Old-fashioned run on gold could hit London market, ADM analyst warnsPosted on — Leave a comment
The Shanghai Gold Exchange launched its groundbreaking yuan-denominated price fix last month, and in doing so set the stage for China to potentially displace London as the global epicenter for the gold trade, among other far-reaching implications. Now, ADM Investor Services Paul Mylchreest has issued a new analysis that spells out exactly why Londons dominance is so vulnerable.
Sensationally titled Death of the gold market: Reforming the LBMA and the true price of gold, the thesis of Mylchreests paper is simple: The London Bullion Market Association (LBMA) simply does not have all the gold needed to back up paper and electronic claims on the metal particularly if Western investment in gold suddenly increases.
Based on his calculations, Mylchreest argues that the LBMA is running into a problem and is facing the biggest challenge since it collapsed from an insufficient supply of physical gold in March 1968.
Growing risk of market failure: According to Mylchreest, investors shouldnt make the mistake of thinking that much physical metal actually changes hands over the course of a given trading day in London. Rather, most transactions are just paper and electronic receipts that represent quantities of bullion.
The assumption that the London-based LBMA members are primarily trading physical gold is inaccurate, he writes. In reality, LESS THAN 5% of gold traded on the LBMA is settled by the delivery of physical metal into what are known as allocated gold accounts.
The opposite of allocated is unallocated. The problem is epitomized by the practice of gold leasing, in which central banks and other institutions loan out gold or claims to their gold without the bullion actually ever leaving their vaults. The end result is multiple counterparty claims to the same bar of gold. The only force sustaining the arrangement is blind faith that the system can deliver actual gold if its ever called upon to do so. In other words, its a fractional reserve system.
Stressing the unsustainable market structure of paper gold instruments versus physical gold bullion, Mylchreest warns of the growing risk of market failure.
Western surge could be game changer: Increasing demand for physical gold from a variety of consumers is putting pressure on the system and raising the odds of a delivery failure. Central-bank buying, Chinese consumption, and the rebound of gold ETFs are all straining the system.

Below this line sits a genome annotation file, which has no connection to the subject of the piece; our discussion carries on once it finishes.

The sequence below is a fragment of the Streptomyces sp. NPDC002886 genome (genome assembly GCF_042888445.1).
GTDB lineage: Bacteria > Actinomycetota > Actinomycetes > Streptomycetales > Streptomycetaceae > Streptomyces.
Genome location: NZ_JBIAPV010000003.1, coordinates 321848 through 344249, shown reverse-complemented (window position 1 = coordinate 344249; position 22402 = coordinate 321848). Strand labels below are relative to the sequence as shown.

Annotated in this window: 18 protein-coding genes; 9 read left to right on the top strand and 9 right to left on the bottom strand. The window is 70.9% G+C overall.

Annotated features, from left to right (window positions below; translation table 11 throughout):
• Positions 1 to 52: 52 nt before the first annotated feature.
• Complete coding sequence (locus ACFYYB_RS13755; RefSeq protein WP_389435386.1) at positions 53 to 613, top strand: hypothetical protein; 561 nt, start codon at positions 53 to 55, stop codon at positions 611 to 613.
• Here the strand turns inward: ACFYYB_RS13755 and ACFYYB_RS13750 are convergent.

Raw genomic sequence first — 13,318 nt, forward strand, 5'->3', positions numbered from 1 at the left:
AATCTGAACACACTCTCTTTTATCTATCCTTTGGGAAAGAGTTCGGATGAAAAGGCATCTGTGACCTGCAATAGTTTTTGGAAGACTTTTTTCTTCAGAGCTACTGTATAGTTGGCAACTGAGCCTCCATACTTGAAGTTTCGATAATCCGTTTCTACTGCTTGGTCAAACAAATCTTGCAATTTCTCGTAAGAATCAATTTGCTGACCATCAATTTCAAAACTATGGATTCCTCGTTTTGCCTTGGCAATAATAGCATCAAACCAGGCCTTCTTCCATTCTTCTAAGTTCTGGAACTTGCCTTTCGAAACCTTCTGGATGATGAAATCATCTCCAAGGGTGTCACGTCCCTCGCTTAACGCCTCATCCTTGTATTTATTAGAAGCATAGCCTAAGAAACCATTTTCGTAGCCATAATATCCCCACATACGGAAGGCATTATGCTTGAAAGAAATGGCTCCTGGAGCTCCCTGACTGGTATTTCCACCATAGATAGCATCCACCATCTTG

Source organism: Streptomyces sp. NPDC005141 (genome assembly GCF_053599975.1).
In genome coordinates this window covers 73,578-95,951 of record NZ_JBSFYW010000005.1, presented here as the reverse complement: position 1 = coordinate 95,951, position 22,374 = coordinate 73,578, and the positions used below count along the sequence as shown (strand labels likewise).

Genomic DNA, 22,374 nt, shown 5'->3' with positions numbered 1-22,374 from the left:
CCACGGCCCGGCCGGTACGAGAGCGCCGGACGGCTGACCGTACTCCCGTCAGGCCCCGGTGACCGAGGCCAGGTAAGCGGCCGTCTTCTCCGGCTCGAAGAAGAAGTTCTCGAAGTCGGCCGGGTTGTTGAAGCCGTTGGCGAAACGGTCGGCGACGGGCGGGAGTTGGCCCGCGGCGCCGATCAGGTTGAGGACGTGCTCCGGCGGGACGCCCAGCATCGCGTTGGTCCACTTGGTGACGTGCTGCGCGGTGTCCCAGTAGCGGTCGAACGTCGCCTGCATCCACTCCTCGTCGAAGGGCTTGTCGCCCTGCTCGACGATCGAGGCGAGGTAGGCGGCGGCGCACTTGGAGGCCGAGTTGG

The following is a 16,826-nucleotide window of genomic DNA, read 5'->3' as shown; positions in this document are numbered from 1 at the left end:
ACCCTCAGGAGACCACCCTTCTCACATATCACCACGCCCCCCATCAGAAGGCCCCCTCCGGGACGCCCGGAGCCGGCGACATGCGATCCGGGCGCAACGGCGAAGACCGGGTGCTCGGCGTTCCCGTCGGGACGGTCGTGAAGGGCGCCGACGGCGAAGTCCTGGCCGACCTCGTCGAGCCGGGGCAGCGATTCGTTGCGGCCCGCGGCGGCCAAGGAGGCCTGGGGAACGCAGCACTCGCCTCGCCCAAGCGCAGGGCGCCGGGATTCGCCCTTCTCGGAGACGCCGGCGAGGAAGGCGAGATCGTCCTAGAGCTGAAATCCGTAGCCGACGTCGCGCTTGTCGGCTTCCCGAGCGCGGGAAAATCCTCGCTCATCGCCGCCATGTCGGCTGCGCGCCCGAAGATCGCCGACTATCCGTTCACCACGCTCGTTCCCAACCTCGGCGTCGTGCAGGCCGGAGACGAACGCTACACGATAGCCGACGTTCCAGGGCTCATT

The structural flaws in London leave the gold markets integrity vulnerable to increasing offtake of physical gold. In other words, an old fashioned run, writes Mylchreest. A shift in the balance in gold trading from paper instruments towards physical could quickly destabilise the market.
The explosive element in this picture is Western demand. Western investors, both individually and institutionally, are drastically underinvested in gold. Should a crisis occur that stokes a renewed run into gold, then the London system could implode.
The vast pools of Western capital are not underweight gold, they are almost zero-weighted, Mylchreest notes. Ultimately, gold is a bet on financial system mismanagement in many guises such as inflation, deflation, rising credit risk, declining confidence in policy makers, etc. The fact that mainstream investors and commentators have started to have doubt about central bank policies has been positive for gold. An increase in the current tiny allocation of the vast pools of Western capital into physical gold would have a disproportionate impact on the market. Could the physical gold market accommodate even a modest allocation of Western capital near the current gold price? We doubt it.
Two-tiered system emerging: And now, with yields on trillions of dollars of bonds now turning negative, the age-old rap against gold that it doesnt pay any interest is starting to lose its weight.
And waiting in the wings to take over where London falls short is the Shanghai Gold Exchange, which unlike London is a 100% physically traded and allocated bullion market. Its launch this year is part of China’s long-term plan to elevate its yuan currency to world-reserve status.
Mylchreest sees the potential for a two-tiered gold market emerging, in which the yuan-denominated price (with its assurances of physical backing) carries more weight than the London price, which he argues carries little to no guarantee.
Most investors holding flimsy paper: Mylchreests paper is a clarion call for investors who have settled for gold ETFs instead of physical gold. The vast majority of gold investors are holding paper gold instruments. While their investment rationale might be because they dont trust the financial system or require portfolio diversification, their counterparties are banks in which they are on the lowest rung of creditors. The irony.
Its a tale of two exchanges, one in the West, the other in the East. Without drastic reforms, the sun is setting on London while Shanghai is in its early ascendancy. Its also a tale of two currencies, the U.S. dollar and the Chinese yuan (or renminbi). Though the dollar still dominates, China and Russia are madly scrambling to anoint alternatives, and the yuan has now been tapped for reserve status in the International Monetary Funds SDR (or special drawing rights) system.
The main message of Mylchreests paper is: Dont be left holding the bag. Dont settle for a paper promise of gold when you can still get your hands on the physical metal. And dont denominate all your wealth in U.S. dollars when you can still diversify into alternatives like physical gold.